or 1861. --The undersigned offers his services to the public as a Hirer of Negroes for the ensuing year. His increased experience enables him confidently to promise those who engage his services, that their business will be attended to in the most satisfactory manner, and prompt returns made quarterly. References.--N. P. & T. C. Howard, Lee A. Pleasants, L. R. Spillman, John H. Guy, Attorneys at Law, Alvoy & Lipscomb, Porter, Harris & Horner, Merchants, Dr. Thomas Pollard, Rev. Philip B. Price, Richmond, Col. B Anderson, N. W. Miller, Dr. John Morris, Dr. G. W. Harris, C. F. Pope, Jno. S. Swilt, Postmaster, John Woodson, Thos. J. Perkins, Goochland Co., Va.; J. L. Crittenden, W. S. Embry, J. Joseph Downman, Fauquier Co., Va.; Geo. Hamilton, Culpeper Co., Va.; W. Lunsford, S. W. Skinker, James For Stafford Co., Va.; Douglas H. Gordon, Fredericksburg, Va.; Col. M. M. Payne, U. S. A., Washington, D. C. Lucien Lewis, Office under Metropolitan Hall, Richmond, Va. de 15--1m
w Southern Senators to correct his misstatements fail to meet its reward.--When men, pretending to be Southern, make such bids for a place in Lincoln's Cabinet, what earthly chance is there of obtaining any concessions from the Republicans? Senator Pugh has the floor to-day. He is a great man in small matters. Details are his forts. The compromise which will come from the Crisis Committee will, I am told, amount in substance to the Missouri Compromise restoration suggested by Mr. Crittenden. A letter received last night from the Governor of Alabama--a man more likely to follow public sentiment than to lead it — states that there is not a possibility of keeping the State in. Some people here think South Carolina is going to hang fire. Her members scout the idea. I have just read a letter from a business man in Tennessee, who says that the masses are moving for disunion, and that the Middle Confederacy notion will not be tolerated until Tennessee is satisfied that she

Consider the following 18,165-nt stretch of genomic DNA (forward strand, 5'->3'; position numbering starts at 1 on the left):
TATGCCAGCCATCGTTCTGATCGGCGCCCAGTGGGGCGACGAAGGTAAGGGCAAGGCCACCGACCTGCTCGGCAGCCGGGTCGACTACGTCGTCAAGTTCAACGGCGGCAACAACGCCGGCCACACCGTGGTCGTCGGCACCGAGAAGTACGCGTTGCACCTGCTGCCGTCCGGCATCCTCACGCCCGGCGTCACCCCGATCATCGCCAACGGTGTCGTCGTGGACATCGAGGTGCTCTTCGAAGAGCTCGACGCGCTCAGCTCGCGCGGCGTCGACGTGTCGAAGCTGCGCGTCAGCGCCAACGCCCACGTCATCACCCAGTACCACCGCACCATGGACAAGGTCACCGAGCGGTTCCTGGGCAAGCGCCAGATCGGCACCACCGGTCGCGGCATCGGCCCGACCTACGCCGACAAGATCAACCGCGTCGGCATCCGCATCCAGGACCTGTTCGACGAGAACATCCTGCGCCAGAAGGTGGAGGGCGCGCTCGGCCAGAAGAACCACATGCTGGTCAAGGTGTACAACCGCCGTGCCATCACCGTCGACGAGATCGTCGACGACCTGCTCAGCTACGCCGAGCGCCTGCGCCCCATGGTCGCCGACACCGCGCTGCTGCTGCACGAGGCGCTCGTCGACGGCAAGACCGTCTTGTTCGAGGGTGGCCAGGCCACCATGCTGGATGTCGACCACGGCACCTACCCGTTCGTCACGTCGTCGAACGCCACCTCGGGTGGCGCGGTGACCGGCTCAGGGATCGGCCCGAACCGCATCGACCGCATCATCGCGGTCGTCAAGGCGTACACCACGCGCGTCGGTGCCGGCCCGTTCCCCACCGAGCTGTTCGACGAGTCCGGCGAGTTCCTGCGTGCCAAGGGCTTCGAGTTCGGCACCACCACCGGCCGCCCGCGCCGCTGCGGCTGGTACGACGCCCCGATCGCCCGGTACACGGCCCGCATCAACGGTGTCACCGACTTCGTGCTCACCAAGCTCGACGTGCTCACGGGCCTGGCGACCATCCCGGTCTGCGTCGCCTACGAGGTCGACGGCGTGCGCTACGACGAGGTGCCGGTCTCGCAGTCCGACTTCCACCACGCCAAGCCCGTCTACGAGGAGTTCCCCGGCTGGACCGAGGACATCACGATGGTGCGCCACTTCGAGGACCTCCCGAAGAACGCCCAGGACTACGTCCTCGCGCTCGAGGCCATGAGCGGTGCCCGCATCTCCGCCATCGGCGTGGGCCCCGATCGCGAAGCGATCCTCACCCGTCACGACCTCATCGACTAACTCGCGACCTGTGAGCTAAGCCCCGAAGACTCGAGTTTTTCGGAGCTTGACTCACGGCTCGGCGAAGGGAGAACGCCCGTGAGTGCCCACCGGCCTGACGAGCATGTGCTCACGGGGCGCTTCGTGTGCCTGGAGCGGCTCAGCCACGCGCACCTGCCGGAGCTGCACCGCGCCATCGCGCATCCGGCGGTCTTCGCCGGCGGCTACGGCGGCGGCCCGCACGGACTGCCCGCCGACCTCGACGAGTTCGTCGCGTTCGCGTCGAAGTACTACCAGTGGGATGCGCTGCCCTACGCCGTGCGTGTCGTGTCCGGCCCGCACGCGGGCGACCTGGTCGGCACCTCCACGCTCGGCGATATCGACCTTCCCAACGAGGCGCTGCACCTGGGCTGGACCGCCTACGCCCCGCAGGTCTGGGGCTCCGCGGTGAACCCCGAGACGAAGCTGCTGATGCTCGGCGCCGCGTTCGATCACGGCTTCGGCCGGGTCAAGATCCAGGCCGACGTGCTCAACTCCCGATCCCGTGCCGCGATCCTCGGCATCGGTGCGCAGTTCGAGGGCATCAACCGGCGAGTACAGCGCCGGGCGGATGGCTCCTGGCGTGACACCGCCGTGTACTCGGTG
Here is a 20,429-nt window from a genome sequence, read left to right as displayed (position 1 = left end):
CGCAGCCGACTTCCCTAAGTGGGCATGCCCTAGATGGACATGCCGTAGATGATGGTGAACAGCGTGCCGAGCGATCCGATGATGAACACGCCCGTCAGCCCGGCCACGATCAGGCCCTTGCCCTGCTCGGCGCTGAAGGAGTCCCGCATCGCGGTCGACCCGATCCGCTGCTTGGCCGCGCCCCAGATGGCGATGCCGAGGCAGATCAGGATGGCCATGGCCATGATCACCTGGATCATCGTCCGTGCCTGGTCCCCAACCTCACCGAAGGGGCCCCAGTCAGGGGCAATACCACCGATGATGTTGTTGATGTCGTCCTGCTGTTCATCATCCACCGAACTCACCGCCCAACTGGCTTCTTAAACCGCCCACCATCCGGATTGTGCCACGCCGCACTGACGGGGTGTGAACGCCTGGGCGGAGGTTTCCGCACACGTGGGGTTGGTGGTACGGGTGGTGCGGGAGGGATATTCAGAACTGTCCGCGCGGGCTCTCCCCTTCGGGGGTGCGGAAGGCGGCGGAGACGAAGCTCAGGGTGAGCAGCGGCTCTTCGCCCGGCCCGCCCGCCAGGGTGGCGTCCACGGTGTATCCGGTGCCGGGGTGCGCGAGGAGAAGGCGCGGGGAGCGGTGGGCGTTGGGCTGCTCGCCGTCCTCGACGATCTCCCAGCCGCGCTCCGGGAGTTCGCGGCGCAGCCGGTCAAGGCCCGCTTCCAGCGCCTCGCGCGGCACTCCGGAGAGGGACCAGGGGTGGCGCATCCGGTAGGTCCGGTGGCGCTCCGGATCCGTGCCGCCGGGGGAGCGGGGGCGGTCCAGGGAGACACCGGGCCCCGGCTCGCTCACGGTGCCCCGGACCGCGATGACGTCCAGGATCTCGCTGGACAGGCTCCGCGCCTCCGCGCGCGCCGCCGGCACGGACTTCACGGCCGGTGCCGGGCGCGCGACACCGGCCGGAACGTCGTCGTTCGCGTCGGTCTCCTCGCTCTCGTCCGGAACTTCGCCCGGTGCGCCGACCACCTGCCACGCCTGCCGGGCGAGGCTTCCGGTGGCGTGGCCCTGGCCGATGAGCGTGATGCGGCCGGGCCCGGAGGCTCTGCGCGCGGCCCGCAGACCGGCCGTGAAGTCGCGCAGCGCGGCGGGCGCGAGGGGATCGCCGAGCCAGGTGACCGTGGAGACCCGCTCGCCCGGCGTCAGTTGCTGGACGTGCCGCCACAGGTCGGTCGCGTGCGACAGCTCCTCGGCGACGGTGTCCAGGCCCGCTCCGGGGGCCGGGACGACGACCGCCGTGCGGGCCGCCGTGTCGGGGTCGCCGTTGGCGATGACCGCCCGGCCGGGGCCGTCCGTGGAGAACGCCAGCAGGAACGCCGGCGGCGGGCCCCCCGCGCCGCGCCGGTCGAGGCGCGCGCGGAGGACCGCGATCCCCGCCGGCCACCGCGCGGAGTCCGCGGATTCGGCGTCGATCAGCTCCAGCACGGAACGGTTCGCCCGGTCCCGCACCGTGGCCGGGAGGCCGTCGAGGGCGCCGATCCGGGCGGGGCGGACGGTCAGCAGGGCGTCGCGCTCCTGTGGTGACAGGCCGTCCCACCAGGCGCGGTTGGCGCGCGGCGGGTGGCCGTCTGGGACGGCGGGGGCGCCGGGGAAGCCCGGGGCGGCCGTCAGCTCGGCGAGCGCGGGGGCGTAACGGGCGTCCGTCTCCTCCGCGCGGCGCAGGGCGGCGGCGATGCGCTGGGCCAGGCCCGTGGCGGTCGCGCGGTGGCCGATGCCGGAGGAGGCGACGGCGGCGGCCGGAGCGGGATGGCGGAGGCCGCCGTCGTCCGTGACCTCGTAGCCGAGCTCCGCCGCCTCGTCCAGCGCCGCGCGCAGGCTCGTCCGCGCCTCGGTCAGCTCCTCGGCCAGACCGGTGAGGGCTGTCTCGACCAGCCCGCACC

861.,-- The undersigned offers his services to the public as a Hired of Negroes for the ensuing year. His increased experience enables him confidently to promise those who engage his services, that their business will be attended to in the most satisfactory manner, and prompt returns made quarterly. References.--N. P. & T. C. Howard, Lee & Pleasants, L. R. Spillman, John H. Guy, Attorneys at Law, Alvey & Lipscomb, Porter, Harris & Horner, Merchants, Dr. Thomas Pollard, Rev. Philip B. Price, Richmond; Col. B. Anderson, N. W. Miller, Dr. John Morris. Dr. G. W. Harris, C. F. Pope, Jno. S. Swift, Postmaster, John Woodson, Thos. J. Perkins, Goochland Co., Va.; J. L. Crittenden, W. S. Embry, J. Joseph Downman, Fauquier Co., Va.; Geo. Hamilton, Culpeper Co., Va., W. Lunsford; S. W. Skinker, James For es, Stafford Co., Va., Douglas H Gordon. Fredericksburg, Va.; Col. M. M. Payne. U. S. A., Washington, D. C. Lucien Lewis, Office under Metropolitan Hall, Richmond, Va. de 15--1m
[special Dispatch to the Richmond Dispatch.] Crittenden's Compromise Defeated — Lincoln's Manifesto — Embezzlement, &c. Washington, Dec. 23--Crittenden's Compromise was before the Senate Committee of Crittenden last Friday. Bigler, of PenCrittenden's Compromise was before the Senate Committee of Crittenden last Friday. Bigler, of Pennsylvania was the only Northern man who voted Justice Lincoln's manifesto in Saturday's speech, Senator Crittenden says there is not the best hope for the perpetuation of the Union. It is regarded on all sides as a declaration of war against aCrittenden last Friday. Bigler, of Pennsylvania was the only Northern man who voted Justice Lincoln's manifesto in Saturday's speech, Senator Crittenden says there is not the best hope for the perpetuation of the Union. It is regarded on all sides as a declaration of war against all seceding States. Suspicion points to an Alabamian as the embezzler of State bonds in the Interior Department. Z. Senator Crittenden says there is not the best hope for the perpetuation of the Union. It is regarded on all sides as a declaration of war against all seceding States. Suspicion points to an Alabamian as the embezzler of State bonds in the Interior Department.